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MXenes

Recent progress in the application of new 2D-materials—MXenes—in the design of biosensors, biofuel cells and bioelectronics is overviewed and some advances in this area are foreseen. Recent developments in the formation of a relatively new class of 2D metallically conducting MXenes opens a new avenue for the design of conducting composites with metallic conductivity and advanced sensing properties. Advantageous properties of MXenes suitable for biosensing applications are discussed. Frontiers and new insights in the area of application of MXenes in sensorics, biosensorics and in the design of some wearable electronic devices are outlined. Some disadvantages and challenges in the application of MXene based structures are critically discussed.

  • MXenes,MAX phases
  • 2D-nanoparticles
  • 2D-nanomaterials
  • catalytic electrochemical biosensors
  • redox enzymes
  • nonstoichiometric titanium oxides TiO2−x/TiO2 and
  • immunosensors
  • antibodies
  • enzymatic biofuel cells
  • microbial biofuel cells
  • bioelectrochemistry

1. Introduction

MXenes have appeared very recently (in 2011) as a new class of 2D materials with either metallic conductivity[1][2],or some attractive semiconducting properties, or both, which can be well exploited in the design of sensors, biosensors, biofuel cells and in the development of some wearable bioelectronic devices. MXenes have some structural relation and even similarity of some physical properties with other 2D materials, for example, graphene.

2. Composition

Most MXenes are based on 2D transition metal carbides[2] . In addition to the carbides, 2D material – graphene[3][4]. The most of MXenes are based on 2D transition metal nitrides carbonitrides are appointed to this class of MXene materials[5]. MXenes are usually prepared by etching of initial materials, called “MAX phases”, which can be presented by generalized formula Mn+1AXn in which “M” representing the transition metals (that are Ti, Sc, Zr, Cr, V, Mn, Hf, Nb, Mo or Ta), “A” is an element from group 12, 13, 14, 15 or 16 (that are Al, Cd, Si, S, P, Ga, As, Ge, In, Tl, Sn or Pb) in the periodic table, “X” is either carbon (C), nitrogen (N) or a mixture of both of them [6–9], and “n” in this formula can be in the range of 1–3[6][7][8][9][10][11] (Figure 1).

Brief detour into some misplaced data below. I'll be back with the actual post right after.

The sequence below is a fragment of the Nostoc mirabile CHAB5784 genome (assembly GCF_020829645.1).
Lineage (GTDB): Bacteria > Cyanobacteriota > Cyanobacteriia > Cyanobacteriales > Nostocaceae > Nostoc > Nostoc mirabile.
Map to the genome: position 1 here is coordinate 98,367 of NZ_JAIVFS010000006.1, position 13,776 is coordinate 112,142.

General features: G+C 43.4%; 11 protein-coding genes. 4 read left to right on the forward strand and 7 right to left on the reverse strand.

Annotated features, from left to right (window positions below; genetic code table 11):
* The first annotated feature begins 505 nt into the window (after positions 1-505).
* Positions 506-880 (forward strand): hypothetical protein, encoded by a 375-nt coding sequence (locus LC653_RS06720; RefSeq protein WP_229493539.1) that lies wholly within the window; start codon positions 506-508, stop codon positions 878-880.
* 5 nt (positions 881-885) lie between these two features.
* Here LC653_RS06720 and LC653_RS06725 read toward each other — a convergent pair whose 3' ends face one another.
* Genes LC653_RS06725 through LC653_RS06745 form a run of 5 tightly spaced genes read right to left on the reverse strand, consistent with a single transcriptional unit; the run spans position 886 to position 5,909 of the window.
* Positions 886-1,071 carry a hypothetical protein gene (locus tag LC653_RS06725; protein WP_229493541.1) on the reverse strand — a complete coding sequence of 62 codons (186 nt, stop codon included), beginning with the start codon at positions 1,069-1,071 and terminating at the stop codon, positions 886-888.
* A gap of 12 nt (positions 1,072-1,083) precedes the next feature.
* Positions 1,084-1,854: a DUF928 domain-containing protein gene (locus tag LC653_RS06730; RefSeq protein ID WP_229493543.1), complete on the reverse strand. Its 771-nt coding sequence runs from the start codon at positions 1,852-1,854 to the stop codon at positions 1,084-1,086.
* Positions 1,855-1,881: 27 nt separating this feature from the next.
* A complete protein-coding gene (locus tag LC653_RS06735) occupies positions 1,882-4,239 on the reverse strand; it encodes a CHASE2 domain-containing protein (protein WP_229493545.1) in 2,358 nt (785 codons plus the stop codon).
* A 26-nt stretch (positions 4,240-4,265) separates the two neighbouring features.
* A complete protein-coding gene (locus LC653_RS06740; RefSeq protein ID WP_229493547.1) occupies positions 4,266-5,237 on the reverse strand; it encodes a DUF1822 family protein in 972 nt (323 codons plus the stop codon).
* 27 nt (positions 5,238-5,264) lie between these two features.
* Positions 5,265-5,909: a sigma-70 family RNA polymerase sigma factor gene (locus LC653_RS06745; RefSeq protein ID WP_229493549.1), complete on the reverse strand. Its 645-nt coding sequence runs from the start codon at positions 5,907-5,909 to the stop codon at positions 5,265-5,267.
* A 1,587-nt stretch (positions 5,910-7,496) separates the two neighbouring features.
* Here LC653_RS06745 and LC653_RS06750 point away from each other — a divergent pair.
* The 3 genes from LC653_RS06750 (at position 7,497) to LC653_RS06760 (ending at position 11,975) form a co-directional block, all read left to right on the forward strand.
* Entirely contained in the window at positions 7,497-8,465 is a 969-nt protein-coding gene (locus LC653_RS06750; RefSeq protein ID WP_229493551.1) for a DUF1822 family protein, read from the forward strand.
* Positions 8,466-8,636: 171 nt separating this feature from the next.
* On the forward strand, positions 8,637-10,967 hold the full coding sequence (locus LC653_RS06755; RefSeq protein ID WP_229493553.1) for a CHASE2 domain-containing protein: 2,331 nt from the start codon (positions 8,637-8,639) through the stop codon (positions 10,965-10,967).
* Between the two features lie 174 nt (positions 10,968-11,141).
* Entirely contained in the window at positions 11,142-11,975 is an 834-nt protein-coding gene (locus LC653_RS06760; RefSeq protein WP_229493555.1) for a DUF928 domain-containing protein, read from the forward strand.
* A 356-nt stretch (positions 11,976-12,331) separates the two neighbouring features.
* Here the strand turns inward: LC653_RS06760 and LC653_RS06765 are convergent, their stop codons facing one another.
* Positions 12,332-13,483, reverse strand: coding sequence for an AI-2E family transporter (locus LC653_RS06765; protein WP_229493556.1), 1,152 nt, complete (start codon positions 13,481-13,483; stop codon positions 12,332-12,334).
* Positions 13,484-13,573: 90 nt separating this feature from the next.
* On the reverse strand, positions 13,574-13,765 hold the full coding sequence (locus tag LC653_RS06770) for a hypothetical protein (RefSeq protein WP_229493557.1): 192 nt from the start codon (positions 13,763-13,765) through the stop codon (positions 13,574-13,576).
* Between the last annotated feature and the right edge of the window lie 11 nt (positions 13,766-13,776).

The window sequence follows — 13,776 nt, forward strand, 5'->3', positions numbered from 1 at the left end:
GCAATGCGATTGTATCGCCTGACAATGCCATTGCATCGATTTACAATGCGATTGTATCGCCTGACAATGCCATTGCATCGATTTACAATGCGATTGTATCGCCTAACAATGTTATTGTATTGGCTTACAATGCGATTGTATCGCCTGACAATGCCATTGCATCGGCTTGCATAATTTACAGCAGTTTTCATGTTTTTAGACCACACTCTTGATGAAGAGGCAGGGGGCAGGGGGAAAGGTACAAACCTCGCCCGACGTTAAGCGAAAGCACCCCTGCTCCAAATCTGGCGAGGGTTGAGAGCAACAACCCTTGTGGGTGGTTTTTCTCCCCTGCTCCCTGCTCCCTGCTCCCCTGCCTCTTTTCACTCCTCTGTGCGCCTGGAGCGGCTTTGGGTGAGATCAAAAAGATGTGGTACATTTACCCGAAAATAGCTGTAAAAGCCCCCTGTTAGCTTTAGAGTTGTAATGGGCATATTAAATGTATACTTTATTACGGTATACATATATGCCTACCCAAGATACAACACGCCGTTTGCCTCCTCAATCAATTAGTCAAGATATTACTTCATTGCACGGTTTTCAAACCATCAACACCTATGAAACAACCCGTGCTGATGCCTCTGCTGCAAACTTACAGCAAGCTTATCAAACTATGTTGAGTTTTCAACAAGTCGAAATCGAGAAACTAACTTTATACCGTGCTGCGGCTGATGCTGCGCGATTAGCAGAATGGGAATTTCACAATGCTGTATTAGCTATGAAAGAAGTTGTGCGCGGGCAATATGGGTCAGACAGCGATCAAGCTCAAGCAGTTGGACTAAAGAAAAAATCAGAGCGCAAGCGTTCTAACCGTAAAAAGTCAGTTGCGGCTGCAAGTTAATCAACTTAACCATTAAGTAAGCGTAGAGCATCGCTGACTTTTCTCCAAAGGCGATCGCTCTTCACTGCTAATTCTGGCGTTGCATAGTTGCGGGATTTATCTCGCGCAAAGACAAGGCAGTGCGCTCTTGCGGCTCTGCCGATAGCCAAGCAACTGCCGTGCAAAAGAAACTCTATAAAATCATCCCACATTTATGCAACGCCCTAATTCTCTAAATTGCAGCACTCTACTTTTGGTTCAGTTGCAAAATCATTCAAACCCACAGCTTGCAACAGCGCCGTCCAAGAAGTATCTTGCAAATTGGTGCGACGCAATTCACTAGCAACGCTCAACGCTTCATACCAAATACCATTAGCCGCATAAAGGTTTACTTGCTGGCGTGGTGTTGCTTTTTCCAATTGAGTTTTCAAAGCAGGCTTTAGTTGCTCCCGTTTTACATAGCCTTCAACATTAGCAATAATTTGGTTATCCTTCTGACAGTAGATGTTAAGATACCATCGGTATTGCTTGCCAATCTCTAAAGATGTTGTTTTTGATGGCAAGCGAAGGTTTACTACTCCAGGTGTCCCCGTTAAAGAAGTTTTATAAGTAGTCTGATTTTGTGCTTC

Figure 1. The composition of MXenes and MAX phases from the periodic table. Reprinted from[12].

3. Properties and Application

It should be noted that MAX phases are characterized by metal-like electrical/thermal conductivity behavior and they are mostly chemically stable materials. MXenes possess great and rather unusual physical and chemical properties that can be well adapted for the design of electrochemical sensors and biosensors. The properties of MXenes can be well tailored through proper variation of M and X elements in MXene structure and by the introduction of various surface terminal groups[13][14][15]. Due to this option of applying very different surface “finishing”, recent advances in surface chemistry enables the introduction of particular surface “terminal functional groups”[13][14][15], which can be suitable for the immobilization of enzymes and some other proteins. Hence, MXenes can be efficiently modified by particular biomolecules and many other compounds that are required for the action of biosensors. In addition, the above mentioned “terminal functional groups” can provide tailored electronic, electrochemical and optical properties to MXene-based biosensing structures[13][14][15]. Optical properties of MXenes are highly applicable for biosensing purposes[16], especially those which are based on fluorescence resonance energy transfer and induce changes in photoluminescence signal[17].